Sylva Wood Centre grows from the ashes

posted on December 12, 2014

Following weeks of demolition and clearance, work on rebuilding the first of our structures at the Sylva Wood Centre is finally underway. Today the first roof panel was installed at Building No1.

Building1 roof 12Dec2014

Building1 roof 12Dec2014

This first building – an old potato store – will house four or five small medium enterprises working in wood. A large area is dedicated as a Teaching Workshop, and up to eight small units are being offered as incubation workshops aiming to help new wood businesses establish successfully.

We welcome expressions of interest, particularly from fledgling wood-based businesses.

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  1. It always seems a shame that a greenwood centre isnt building in green wood or timber frames; just a thought as I realise that the large sheds you are building may not be possible as timber frames ?

    Comment by jb — December 12, 2014 @ 11:09 am

  2. Er, why isn’t it built from …wood?
    Seems a bit odd, as the whole thing about Silva is the trees.

    Comment by Francis Clark — December 21, 2014 @ 12:34 pm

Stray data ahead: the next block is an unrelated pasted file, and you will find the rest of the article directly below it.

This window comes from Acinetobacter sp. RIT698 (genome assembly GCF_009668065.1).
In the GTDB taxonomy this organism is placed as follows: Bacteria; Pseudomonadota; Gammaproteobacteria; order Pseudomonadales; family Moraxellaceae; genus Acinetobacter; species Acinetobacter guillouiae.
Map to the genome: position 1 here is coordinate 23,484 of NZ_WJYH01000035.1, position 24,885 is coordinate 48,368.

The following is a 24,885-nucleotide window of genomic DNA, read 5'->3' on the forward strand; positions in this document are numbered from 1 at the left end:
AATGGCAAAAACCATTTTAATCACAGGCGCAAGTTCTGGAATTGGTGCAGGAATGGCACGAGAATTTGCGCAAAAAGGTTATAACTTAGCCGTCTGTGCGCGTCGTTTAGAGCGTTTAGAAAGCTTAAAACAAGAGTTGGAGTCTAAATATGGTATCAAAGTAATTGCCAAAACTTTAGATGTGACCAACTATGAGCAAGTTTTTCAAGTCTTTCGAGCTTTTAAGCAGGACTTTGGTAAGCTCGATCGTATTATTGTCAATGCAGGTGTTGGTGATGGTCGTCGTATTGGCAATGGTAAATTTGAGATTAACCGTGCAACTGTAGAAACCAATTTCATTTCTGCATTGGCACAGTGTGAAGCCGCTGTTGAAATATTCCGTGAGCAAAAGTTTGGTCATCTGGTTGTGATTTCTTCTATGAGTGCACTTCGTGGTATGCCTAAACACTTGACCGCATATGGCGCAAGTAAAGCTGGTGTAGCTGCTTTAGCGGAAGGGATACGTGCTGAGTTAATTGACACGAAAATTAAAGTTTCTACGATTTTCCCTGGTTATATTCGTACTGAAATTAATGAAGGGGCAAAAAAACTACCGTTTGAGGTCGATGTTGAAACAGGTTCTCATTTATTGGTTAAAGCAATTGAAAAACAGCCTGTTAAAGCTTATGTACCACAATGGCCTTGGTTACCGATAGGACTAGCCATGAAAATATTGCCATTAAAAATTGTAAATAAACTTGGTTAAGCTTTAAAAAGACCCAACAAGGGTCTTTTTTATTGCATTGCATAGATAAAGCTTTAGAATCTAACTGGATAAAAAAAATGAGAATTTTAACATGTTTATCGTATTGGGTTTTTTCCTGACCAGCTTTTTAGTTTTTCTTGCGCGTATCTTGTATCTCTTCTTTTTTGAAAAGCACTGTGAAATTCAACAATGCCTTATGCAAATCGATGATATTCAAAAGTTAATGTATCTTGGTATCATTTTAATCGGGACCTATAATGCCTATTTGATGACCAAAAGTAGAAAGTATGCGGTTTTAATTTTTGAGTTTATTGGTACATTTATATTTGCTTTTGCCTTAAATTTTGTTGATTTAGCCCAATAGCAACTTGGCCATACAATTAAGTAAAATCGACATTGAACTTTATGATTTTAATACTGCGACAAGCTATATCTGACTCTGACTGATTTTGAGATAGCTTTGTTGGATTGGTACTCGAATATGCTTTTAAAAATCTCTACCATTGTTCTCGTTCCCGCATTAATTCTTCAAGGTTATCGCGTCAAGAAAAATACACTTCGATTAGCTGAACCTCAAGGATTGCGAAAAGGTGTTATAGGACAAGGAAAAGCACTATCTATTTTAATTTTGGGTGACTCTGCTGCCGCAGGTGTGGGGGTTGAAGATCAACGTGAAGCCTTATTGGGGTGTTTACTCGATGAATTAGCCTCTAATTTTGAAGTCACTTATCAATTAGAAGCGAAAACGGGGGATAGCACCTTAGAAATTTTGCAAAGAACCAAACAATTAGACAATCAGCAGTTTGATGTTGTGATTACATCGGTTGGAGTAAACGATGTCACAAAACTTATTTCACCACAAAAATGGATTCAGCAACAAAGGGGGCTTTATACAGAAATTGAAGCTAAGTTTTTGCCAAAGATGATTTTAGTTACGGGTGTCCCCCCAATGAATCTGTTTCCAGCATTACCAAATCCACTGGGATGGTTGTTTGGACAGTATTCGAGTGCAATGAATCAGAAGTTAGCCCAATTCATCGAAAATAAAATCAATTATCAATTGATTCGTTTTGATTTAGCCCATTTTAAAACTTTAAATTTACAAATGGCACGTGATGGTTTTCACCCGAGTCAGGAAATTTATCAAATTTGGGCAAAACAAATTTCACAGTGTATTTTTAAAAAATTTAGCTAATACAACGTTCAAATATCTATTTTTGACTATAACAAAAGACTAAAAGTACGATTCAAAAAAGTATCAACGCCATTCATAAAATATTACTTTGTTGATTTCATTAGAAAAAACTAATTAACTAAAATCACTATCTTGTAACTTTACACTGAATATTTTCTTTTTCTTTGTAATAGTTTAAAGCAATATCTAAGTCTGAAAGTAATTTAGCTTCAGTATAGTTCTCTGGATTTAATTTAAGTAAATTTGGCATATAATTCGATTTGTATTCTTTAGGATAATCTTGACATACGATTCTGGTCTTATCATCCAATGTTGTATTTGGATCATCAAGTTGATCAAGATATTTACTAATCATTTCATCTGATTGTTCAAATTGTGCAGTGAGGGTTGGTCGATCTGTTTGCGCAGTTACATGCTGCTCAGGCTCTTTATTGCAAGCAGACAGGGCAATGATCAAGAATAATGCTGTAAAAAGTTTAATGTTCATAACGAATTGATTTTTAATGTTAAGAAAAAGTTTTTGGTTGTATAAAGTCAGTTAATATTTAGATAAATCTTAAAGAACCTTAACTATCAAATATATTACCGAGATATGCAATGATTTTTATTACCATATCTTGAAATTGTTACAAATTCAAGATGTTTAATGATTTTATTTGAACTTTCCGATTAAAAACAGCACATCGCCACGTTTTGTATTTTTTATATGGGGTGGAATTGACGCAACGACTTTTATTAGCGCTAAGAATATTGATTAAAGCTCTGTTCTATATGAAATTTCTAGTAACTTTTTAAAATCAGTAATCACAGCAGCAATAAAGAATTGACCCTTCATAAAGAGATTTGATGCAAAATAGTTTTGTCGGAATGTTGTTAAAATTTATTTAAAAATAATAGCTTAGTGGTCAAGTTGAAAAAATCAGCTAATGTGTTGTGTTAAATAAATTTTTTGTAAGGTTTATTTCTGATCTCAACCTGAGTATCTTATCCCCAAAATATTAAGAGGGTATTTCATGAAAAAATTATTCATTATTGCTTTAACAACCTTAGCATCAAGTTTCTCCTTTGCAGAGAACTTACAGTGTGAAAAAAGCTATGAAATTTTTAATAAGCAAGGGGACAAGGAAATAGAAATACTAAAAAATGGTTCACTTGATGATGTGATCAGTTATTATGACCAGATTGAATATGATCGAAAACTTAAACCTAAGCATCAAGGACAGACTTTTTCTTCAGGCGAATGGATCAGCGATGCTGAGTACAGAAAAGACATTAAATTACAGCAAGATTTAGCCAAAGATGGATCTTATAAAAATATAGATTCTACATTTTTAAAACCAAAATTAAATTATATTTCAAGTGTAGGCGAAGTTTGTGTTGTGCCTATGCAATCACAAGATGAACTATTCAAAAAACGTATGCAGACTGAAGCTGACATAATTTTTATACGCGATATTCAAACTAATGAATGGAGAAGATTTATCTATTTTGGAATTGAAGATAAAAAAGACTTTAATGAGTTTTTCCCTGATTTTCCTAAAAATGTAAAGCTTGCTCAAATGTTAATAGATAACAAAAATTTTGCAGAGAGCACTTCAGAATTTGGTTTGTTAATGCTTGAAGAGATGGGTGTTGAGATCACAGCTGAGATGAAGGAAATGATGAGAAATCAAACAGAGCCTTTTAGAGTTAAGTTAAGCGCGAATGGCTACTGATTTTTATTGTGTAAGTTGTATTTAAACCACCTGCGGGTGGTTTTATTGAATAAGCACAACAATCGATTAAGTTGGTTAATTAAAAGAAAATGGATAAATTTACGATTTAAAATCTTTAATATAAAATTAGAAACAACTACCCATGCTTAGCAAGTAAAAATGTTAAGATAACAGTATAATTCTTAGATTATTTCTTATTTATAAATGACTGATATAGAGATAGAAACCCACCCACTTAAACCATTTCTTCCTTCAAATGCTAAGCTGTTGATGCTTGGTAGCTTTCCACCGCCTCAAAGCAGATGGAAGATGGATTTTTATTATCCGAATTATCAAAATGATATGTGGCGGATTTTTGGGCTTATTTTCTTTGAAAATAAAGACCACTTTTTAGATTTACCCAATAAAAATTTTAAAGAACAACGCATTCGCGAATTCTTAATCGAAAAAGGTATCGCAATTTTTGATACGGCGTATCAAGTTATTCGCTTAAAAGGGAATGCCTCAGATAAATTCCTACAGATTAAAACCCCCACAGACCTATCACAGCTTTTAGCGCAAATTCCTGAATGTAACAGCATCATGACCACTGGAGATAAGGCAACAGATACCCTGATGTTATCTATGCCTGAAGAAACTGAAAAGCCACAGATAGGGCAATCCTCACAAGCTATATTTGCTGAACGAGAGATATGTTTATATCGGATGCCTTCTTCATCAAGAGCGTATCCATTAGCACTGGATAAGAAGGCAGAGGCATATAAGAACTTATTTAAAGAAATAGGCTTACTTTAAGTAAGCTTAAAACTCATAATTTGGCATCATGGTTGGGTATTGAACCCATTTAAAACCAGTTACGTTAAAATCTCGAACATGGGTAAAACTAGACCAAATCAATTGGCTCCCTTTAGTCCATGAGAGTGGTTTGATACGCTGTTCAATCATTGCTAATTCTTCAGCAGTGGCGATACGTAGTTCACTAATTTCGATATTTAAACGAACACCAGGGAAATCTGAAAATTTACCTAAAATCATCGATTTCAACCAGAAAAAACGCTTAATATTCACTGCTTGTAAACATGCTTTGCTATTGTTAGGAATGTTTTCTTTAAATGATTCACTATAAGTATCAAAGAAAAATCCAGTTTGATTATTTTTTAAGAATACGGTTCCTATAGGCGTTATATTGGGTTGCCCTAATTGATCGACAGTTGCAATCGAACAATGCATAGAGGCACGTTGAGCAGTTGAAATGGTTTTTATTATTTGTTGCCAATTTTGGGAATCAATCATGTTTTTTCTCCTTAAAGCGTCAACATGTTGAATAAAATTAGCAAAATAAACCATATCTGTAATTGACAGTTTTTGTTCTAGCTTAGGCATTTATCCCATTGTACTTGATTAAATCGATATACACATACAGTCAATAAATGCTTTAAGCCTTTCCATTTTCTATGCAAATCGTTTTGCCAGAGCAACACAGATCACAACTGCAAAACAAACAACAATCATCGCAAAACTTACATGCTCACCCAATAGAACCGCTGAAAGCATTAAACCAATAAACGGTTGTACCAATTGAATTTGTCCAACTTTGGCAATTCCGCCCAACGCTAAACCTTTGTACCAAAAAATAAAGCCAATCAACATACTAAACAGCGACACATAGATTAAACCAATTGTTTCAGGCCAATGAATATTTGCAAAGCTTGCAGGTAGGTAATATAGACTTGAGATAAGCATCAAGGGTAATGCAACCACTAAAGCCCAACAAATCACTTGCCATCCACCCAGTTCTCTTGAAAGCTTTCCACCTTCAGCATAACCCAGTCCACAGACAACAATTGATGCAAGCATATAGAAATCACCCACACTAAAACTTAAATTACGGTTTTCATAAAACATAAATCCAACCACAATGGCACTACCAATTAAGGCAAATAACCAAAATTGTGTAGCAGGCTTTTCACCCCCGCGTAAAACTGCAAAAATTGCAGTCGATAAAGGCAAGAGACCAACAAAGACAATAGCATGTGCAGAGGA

3. The start of something very special.

    Looking forward to working with Sylva to make it a dynamic centre to develop, celebrate and educate all those who value trees, British Forestry and homegrown timber…

    Grown in Britain
    Creating a sustainable future for our woodlands and forests

    Comment by Dougal Driver — December 22, 2014 @ 9:46 am

  4. I am wondering why the building is not being made of wood. that seems to be the whole reason for the project – to use British timber. Was my last comment, along the similar lines, removed?

    Comment by Francis Clark — January 9, 2015 @ 11:11 am

  5. Good question. We are converting an existing old potato store in this first phase, consisting of a large steel frame clad (in good condition) in asbestos materials. The materials used in this renovation provided the most cost-effective and energy-efficient options to us on a limited budget. This is the first building among several that we could potentially renovate, whilst others are in a less-good condition, lending themselves to rebuilding using new materials. We hope to have some exciting news on that front in the near future.

    Comment by Gabriel Hemery — March 3, 2015 @ 2:57 pm

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Category: WOOD

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